How or whence originated the charge that the law of Moses sunk the Hebrew female to the lowest state of degradation, placed her on a level with slaves or heathens, and denied her all mental and spiritual enjoyment, we know not yet certain it is, that this most extraordinary and unfounded idea obtains credence even in this enlightened age. The word of God at once proves its falsity; for it is impossible to read the Mosaic law without the true and touching conviction, that the female Hebrew was even more an object of the tender and soothing care of the Eternal than the male. The thanksgiving in the Isralitish morning prayer, on which so much stress is laid, as a proof how little woman is regarded, is but a false and foolish reasoning on the subject; almost, in truth, too trivial for regard.

The very first consequence of woman's sin was to render her, in physical and mental strength, inferior to man; to expose her to suffering more continued and more acute; to prevent her obtaining those honors and emoluments of which man thinks so much; to restrain her path to a more lowly and domestic, though not a less hallowed sphere; and, all this considered, neither scorn towards the sex, nor too much haughtiness for themselves, actuate the thanksgiving which by our opponents is brought forward against us. It was but one of those blessings in which the pious Israelite thanks God for all things, demanding neither notice nor reproof.

To the Gentile assertion, that the Talmud has originated the above-mentioned blessing, and commanded or inculcated the moral and mental degradation of women, we reply, that even if it did so, which we do not believe it

does, its commands are wholly disregarded, and its abolishment is not needed to raise the Hebrew female to that station assigned her in the word of God, and which through many centuries she has been permitted, without reproof or question, to enjoy. The Eternal's provision for her temporal and spiritual happiness is proved in His unalterable word; and, therefore no Hebrew can believe that He would issue another law for her degradation and abasement. If, indeed, there are such laws, they must have been compiled at a time when persecution had so brutalised and lowered the intellect of man, that he partook the savage barbarity of the nations around him, and of the age in which he lived; when the law of his God had, as a natural consequence, become obscured, and the Hebrew female shared the same rude and savage treatment which was the lot of all the lower classes of women in the feudal ages. The protection, the glory, the civilising influence of chivalry extended, in its first establishment, only to the baronial classes. We see no proofs of the humanising and elevating influence of Christianity, either on man or woman, till the reformation opened the BIBLE, the whole BIBLE, to the nations at large; when civilisation gradually followed. If, then, the situation of even Christian women was so uncertain, and but too often so degraded, for nearly fourteen centuries after the advent of Jesus, who his followers declare was the first to teach them their real positionwas it very remarkable that the vilified and persecuted Hebrew should in a degree have forgotten his nationality, his immortal and glorious heritage, and shared in the barbarity around him? Granting, for the moment, that such was the case (but we by no means believe it was), if the degradation, mentally and morally, of the Hebrew female ever did become part of the Jewish law, it was when man was equally degraded, and the blessed word of God hid from him.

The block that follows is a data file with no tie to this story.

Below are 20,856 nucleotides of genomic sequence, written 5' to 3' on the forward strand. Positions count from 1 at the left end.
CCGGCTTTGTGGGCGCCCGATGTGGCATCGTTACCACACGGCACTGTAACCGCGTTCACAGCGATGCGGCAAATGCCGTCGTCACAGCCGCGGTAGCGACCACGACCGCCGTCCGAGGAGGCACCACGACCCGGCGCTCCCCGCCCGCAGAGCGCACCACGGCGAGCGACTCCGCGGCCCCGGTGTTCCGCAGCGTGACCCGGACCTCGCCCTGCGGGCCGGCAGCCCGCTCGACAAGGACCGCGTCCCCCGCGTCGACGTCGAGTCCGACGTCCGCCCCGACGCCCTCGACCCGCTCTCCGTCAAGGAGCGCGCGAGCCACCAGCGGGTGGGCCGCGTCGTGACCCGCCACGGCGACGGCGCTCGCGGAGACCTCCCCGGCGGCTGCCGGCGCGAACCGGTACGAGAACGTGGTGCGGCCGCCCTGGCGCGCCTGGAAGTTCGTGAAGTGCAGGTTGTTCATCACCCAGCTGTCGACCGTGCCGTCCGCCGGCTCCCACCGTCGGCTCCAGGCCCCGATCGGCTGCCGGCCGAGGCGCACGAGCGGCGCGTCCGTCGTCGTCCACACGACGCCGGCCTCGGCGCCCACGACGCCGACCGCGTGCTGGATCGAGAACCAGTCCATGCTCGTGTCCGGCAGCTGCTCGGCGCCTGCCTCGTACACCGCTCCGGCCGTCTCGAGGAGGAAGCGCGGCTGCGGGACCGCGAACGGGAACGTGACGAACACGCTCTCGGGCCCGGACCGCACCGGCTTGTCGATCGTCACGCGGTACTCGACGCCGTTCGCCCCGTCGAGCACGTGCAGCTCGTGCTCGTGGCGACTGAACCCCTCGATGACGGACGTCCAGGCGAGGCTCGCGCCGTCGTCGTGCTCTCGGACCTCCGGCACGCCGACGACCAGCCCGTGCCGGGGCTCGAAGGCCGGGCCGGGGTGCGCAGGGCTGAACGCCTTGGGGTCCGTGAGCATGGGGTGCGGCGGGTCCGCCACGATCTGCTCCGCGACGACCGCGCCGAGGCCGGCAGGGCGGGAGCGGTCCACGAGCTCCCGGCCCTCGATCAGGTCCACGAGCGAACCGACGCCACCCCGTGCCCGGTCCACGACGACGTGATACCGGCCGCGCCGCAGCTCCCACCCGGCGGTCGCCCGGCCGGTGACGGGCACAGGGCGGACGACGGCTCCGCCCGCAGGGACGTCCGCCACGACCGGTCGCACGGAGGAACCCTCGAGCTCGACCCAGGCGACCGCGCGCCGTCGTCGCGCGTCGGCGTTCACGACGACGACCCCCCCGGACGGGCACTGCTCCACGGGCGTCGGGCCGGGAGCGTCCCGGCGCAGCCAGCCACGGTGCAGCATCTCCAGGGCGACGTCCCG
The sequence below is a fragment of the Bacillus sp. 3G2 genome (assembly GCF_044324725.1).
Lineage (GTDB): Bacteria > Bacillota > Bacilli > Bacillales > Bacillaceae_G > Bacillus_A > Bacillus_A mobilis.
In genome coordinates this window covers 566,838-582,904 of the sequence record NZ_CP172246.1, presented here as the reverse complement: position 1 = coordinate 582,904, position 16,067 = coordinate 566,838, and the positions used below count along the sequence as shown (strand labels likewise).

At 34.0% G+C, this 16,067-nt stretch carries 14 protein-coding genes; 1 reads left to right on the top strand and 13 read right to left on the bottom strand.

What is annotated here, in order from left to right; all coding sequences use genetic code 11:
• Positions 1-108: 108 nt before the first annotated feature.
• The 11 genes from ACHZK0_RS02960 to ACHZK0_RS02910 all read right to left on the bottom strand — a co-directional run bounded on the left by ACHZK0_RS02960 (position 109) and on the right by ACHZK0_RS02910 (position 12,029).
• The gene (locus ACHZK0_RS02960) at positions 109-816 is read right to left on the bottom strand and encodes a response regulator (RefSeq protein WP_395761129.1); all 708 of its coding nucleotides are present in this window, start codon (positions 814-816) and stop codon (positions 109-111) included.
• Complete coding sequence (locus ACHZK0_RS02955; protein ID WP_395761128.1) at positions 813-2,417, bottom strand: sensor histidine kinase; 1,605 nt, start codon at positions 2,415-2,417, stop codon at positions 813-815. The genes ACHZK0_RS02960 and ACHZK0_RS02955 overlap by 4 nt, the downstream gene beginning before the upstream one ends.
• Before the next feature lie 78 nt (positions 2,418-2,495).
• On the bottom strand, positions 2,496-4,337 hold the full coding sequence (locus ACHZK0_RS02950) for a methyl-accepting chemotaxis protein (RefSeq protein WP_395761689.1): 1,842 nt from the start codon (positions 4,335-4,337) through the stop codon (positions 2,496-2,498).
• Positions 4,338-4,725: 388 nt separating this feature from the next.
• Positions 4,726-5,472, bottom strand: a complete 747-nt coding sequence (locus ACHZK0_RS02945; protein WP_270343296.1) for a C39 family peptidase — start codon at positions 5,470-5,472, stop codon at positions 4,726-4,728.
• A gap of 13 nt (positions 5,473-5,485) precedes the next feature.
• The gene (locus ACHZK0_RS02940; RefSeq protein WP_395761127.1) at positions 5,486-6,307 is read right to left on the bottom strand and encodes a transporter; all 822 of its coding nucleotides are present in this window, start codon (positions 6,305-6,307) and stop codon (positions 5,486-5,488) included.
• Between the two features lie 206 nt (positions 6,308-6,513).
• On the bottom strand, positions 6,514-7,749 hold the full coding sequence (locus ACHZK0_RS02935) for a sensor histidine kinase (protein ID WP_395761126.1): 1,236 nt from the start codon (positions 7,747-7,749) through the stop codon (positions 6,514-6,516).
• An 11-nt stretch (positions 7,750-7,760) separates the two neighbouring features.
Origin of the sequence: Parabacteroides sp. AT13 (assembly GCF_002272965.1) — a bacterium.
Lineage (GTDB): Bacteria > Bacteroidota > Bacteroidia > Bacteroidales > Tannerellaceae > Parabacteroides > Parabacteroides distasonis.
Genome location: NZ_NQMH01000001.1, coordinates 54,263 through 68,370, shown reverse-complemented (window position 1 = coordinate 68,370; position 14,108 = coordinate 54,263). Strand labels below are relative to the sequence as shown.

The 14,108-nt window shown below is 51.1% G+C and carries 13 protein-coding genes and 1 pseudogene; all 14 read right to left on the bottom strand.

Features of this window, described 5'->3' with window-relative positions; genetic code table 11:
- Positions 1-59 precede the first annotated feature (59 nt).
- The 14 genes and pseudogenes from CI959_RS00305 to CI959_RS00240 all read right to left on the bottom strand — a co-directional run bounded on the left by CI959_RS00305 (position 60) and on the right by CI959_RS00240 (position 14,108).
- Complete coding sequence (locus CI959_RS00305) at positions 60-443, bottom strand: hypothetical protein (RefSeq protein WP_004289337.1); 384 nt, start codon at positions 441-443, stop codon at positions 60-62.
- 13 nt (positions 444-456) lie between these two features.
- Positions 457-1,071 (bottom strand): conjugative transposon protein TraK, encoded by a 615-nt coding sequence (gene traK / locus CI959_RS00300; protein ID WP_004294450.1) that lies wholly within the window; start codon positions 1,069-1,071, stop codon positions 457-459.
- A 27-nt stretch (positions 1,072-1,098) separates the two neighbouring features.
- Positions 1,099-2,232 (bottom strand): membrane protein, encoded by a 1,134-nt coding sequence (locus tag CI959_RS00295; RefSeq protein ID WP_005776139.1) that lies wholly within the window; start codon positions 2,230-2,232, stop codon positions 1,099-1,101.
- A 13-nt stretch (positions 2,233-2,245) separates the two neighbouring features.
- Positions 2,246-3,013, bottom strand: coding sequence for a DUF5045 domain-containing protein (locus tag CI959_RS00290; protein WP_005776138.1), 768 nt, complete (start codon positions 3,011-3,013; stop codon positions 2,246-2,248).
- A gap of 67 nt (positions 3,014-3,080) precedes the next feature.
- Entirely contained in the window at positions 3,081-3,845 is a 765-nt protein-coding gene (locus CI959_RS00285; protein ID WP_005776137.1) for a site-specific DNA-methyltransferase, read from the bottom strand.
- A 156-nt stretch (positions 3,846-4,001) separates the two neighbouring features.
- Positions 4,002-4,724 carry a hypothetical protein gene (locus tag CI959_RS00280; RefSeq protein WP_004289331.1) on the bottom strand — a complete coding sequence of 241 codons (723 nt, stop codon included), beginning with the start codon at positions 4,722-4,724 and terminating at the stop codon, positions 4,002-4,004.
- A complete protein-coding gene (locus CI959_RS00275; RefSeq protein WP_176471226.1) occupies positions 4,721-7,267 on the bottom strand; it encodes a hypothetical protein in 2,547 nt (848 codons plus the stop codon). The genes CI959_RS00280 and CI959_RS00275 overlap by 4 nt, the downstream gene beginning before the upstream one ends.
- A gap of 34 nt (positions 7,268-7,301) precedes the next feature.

The situation of many of the Hebrews at the present day proves this. In but too many parts of the world, the Israelites are still the subject of scorn, hatred, and persecution; and their condition is, in consequence, the lowest and most awfully degraded in the scale of man.